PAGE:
Ethics Photojournalism

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Photojournalism and digital imaging ethics
Photojournalism, present day finds itself standing at the proverbial crossroads. Will digital imaging technologies and public cynicism lead to its downfall or will journalists rise to the challenge by practicing a new more credible form of visual /photo journalism. Ethical blunders by such journalistic icons as National Geographic and TIME have all contributed to visual journalism losing credibility with the public. It was only a hundred years ago that people believed what saw in photographs was true. On the other hand present day, the increasing response to an unusual photograph is "They did that with PhotoShop." Where does this leave a medium whose mission is to deliver a realistic eyewitness account of the public and events all over the world? As a result digital imaging technology had led to an increased awareness of the ease of manipulation to photographs with programs like Adobe PhotoShop has brought to light in visual journalism the need for a re-examination of the preconceived logic that suggests that because a machine makes photographs, that photography is free of the bias resulting from human intervention, leading photojournalism towards higher, not lower ethical standards. Genuine photos can change the hearts and minds of the people. Real photographs can change how we view war and how we view or society. Vietnam is a prime example. Two photos sum up that war: the Nick Ut's photo of the girl burned by napalm running naked down the street

and the Eddie Adams' photo of a man being executed on the streets of Saigon. These photos changed how we perceived that war. They are powerful and they get their power from the fact that they are real moments captured for all time on film. It is the photojournalist responsibility to let no one change the content of these photos or the content of any documentary photo. It is an obligation to history. The public regards photography, especially news photography, as verifiable fact. And unfortunately, in a digital age, nothing could be farther from the truth. "People believe in news photographs. They have more inherent trust in what they see than what they read," Ken Kobre, head of photojournalism studies at San Francisco State University, "Digital manipulation throws all pictures into a questionable light. It's a gradual process of creating doubts in the viewer's mind." Previously in the century, publishers had discovered the advantage of adding illustrations to the written word. Photography's incorporation into journalism during the late nineteenth century presented a number of advantages to those who produced the news. The addition of pictures and photographs in the press increased circulation, expanding the appeal and the reach of the existing publications. Just as the move from hand drawn illustrations to photographs in the press altered the routine habits and assumptions regarding news images, the introduction of digital imaging, ushered in new technology that forced a fundamental change in the news industry. There can be no doubt that now a days, in a digital age, the photograph is no longer an irrefutable witness to the world and its events, if it ever was, thus making ethics the most important issue in photojournalism today.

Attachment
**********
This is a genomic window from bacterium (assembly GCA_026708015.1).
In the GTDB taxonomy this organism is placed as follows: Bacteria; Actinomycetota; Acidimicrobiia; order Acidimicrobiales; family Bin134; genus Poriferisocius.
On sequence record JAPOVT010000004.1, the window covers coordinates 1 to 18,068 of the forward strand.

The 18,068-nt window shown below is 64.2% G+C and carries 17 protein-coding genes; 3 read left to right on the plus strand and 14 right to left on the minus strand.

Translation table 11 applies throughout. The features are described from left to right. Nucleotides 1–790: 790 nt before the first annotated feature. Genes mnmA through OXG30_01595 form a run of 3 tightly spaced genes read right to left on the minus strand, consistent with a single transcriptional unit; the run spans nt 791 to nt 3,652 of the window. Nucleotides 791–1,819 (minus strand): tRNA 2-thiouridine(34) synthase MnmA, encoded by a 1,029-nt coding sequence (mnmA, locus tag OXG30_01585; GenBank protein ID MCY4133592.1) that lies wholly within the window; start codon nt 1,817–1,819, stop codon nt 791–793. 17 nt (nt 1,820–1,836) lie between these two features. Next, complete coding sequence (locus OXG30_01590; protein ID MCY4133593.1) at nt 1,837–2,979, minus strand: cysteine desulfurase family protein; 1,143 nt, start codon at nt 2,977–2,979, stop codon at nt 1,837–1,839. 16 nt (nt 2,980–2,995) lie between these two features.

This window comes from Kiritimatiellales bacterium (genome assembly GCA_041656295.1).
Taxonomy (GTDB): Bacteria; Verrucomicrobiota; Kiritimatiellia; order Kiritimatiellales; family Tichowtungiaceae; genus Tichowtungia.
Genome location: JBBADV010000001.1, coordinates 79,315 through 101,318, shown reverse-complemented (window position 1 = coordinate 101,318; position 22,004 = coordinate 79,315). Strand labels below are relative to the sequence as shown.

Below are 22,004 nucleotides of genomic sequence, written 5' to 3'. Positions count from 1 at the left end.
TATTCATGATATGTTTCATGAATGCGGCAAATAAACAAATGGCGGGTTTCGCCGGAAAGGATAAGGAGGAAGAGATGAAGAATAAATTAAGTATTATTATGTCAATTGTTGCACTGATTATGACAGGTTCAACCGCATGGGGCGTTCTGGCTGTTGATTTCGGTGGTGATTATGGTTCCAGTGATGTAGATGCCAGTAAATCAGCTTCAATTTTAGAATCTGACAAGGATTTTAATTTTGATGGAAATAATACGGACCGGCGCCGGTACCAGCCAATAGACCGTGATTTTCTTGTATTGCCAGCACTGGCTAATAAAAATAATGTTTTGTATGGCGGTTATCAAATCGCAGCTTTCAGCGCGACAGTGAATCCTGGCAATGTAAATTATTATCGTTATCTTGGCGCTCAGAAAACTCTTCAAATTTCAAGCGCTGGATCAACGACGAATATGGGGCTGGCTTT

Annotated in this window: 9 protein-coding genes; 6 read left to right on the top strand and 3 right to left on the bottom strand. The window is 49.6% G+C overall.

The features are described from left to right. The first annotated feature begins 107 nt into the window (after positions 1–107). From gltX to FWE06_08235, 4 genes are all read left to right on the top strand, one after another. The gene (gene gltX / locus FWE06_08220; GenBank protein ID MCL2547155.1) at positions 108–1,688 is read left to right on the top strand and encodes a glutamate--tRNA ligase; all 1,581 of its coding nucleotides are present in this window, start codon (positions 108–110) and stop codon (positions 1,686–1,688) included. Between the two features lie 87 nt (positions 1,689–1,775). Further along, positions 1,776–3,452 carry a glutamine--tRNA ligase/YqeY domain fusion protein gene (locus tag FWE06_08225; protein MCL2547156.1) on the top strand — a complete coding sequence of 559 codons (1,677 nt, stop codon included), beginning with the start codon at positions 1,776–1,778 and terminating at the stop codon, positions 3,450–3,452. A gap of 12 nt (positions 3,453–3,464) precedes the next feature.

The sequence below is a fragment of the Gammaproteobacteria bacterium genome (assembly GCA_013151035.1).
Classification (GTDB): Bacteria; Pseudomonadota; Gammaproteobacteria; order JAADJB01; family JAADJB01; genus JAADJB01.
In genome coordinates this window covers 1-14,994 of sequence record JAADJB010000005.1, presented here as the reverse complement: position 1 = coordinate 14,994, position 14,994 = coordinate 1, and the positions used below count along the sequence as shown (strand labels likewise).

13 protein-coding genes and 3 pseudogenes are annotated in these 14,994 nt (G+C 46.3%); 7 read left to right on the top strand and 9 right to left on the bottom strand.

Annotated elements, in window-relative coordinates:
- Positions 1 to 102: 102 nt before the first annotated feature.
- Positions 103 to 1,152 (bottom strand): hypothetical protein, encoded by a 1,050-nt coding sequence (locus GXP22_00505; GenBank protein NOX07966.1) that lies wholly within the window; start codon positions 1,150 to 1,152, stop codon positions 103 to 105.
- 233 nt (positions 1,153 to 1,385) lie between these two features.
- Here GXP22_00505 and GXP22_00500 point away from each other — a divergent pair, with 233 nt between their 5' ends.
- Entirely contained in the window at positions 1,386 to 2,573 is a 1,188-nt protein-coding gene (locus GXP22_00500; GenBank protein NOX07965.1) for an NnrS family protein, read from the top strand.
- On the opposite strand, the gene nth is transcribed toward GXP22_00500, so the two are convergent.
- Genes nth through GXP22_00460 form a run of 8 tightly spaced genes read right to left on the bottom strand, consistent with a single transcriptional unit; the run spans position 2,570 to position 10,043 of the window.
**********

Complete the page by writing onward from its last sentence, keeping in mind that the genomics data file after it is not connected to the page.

A most blatant and widely recognized case was the computer enhancement of the TIME Magazine cover photo of O.J. Simpson. TIME took the mug shot of Simpson when he was arrested and changed it before using it on their cover. TIME darkened the Simpson photo creating a five o'clock shadow and a more menacing look; in addition they darken the top edges of the photograph and made the police numbers line up. In and editorial the next week , TIME's managing editor wrote, " The harshness of the mug shot- the merciless bright light, the stubble on Simpson's face, the cold specificity of the picture – had been subtly smoothed and shaped into an icon of tragedy." (Long 1). All the same TIME changed the photo...
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